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Re: Mark Twain Bank (was: Anonymity: A Modest Proposal)
For those interested in the first bank to back Ecash:
Mark Twain Bank opened to serve the wealthy suburbs of Saint Louis (Ladue
and Town & Country) a few years ago. It was meant to be a public "private
bank" for sophisticated customers.
A few years ago when the rules were eased, it started offering accounts and
CDs denominated in 25 foreign currencies. These accounts were meant for
international investors and business types in the area. They were
discovered by "hard money" newsletters and became popular with that crowd.
They have been the cheapest place to get foreign currency accounts in the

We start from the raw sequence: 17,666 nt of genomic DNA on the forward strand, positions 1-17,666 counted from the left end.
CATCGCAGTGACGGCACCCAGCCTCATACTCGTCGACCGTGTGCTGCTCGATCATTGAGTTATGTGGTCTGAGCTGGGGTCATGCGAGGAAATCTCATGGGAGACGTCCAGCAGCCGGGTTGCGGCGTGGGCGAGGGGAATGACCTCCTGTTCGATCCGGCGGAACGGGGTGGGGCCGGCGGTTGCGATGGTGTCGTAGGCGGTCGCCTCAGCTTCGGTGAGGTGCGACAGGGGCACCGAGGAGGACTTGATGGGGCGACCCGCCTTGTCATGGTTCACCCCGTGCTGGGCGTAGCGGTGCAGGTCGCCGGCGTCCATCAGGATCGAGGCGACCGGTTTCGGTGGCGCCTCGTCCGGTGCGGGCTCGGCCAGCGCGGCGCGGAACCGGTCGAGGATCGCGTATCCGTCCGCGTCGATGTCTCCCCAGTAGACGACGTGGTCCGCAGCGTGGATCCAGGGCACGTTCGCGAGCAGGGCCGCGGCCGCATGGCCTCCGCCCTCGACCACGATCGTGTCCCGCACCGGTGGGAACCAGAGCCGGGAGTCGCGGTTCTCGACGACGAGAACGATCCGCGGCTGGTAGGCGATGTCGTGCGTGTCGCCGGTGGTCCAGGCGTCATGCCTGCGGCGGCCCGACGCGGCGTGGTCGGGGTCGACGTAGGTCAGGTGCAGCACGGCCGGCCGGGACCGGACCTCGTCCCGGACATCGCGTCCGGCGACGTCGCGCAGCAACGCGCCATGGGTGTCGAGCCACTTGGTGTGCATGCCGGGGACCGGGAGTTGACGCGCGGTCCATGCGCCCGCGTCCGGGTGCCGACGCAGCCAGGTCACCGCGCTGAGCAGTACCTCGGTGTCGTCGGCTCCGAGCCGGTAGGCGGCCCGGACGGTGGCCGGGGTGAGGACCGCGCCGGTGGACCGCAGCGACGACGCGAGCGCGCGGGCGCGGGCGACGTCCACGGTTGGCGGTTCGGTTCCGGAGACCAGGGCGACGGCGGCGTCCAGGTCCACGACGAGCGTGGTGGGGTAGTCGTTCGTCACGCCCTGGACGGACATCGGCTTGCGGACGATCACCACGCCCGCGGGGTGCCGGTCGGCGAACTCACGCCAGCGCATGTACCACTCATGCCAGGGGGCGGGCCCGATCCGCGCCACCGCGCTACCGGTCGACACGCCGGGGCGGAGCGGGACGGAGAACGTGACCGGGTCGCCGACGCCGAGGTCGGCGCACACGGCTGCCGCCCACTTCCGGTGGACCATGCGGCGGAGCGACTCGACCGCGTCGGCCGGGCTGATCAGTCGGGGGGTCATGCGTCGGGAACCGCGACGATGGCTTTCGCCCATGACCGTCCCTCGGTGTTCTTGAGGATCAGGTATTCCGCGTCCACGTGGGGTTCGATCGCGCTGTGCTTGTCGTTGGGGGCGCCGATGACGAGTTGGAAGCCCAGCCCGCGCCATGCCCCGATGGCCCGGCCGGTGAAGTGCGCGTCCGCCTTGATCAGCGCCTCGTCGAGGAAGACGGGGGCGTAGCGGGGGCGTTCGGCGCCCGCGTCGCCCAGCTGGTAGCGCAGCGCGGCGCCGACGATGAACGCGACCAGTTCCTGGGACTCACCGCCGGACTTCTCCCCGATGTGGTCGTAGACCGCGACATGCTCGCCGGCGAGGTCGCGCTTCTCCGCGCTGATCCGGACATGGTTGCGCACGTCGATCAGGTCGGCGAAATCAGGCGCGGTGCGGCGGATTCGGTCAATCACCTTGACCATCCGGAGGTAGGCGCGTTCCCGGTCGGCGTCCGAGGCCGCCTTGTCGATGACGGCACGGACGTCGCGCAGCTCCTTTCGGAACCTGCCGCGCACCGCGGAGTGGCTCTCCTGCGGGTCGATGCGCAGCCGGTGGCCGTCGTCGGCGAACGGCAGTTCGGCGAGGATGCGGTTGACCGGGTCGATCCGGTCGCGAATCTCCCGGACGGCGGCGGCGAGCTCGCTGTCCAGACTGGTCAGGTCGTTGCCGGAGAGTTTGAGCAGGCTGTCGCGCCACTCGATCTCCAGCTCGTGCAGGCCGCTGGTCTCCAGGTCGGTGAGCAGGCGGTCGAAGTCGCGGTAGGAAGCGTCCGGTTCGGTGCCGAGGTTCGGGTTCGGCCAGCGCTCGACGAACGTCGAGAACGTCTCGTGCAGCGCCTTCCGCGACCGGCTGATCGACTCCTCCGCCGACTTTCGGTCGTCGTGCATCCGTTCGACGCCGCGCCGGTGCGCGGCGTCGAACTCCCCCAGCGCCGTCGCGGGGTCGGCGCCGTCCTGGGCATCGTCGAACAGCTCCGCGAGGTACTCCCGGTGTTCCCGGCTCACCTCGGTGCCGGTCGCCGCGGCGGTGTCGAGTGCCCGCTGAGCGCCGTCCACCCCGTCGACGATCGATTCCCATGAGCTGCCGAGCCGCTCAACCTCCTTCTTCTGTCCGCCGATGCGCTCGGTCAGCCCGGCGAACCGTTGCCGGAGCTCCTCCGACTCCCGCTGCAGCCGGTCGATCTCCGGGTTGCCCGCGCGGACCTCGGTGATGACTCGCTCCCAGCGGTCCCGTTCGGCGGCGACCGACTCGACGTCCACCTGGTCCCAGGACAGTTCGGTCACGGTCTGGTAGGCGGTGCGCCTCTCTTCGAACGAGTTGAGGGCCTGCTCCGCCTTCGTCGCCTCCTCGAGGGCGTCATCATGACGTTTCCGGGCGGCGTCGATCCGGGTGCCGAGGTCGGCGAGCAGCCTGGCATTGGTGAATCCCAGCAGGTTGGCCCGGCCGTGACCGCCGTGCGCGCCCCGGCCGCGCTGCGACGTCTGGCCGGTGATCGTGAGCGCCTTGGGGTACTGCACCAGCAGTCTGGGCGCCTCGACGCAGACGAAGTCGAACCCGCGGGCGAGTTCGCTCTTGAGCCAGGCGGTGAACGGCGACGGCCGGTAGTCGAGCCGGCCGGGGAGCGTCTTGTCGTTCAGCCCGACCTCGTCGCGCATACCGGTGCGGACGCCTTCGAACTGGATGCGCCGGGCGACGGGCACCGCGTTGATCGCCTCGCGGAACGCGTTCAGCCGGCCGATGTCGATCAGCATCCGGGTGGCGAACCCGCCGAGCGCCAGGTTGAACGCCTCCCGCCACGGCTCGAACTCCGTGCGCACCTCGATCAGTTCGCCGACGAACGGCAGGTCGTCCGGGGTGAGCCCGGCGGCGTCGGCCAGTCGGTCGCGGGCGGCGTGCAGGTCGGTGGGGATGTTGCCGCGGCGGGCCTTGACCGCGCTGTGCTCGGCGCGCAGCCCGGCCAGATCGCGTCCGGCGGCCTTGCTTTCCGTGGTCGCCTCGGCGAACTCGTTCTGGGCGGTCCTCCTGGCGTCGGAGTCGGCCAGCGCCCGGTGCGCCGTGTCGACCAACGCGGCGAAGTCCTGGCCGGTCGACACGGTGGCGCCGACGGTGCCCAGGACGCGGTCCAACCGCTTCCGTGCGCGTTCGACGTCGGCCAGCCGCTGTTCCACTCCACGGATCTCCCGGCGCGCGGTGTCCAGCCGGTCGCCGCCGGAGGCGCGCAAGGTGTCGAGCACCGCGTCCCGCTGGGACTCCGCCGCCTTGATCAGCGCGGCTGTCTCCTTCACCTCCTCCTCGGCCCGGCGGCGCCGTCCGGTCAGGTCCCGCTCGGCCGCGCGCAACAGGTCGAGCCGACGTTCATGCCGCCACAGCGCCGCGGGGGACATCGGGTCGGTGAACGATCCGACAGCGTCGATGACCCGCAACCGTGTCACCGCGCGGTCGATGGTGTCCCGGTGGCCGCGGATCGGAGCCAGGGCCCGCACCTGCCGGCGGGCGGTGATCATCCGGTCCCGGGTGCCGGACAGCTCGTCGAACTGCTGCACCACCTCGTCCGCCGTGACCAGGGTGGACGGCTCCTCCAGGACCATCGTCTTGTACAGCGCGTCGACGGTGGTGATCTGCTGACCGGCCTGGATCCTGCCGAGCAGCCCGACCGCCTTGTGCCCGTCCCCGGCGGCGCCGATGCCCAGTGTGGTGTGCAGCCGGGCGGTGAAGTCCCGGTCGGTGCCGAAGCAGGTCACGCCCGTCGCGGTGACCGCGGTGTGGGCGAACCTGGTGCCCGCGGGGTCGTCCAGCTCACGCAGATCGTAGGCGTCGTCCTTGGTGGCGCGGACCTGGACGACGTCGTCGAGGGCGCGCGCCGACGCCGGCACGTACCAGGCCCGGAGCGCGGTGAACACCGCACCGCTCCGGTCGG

US. Initially, the bank didn't realize that this sort of "hedge" market
existed but have since exploited it fairly well.
These accounts are FDIC insured up to $100,000.00 in $US equivalents.
Obviously, exchange losses are not covered by FDIC insurance.
The Ecash trial involves opening a World Currency Access Account which *is*
FDIC insured and using it to fund your Ecash account which is *not* insured.
They are treating the Ecash Mint part of their operations and the various
customer Ecash accounts as investment accounts (hence the investor
sophistication disclosure questions on the application form).
Unanswered questions --- What will the SEC say?
Mark Twain seems to be carrying on the fine old tradition of Saint Louis
banks being a bit independent and out in front of the crowd. Other examples
include Southwest Bank always leading the nation on Prime Rate changes and
the Saint Louis Federal Reserve Bank (the only FRB to publish a hard money
I may wait for the Swedish Postal Bank to start offering its Ecash accounts
just cause I like foreign climes.
"The Revolution will *not* be FDIC insured BTW."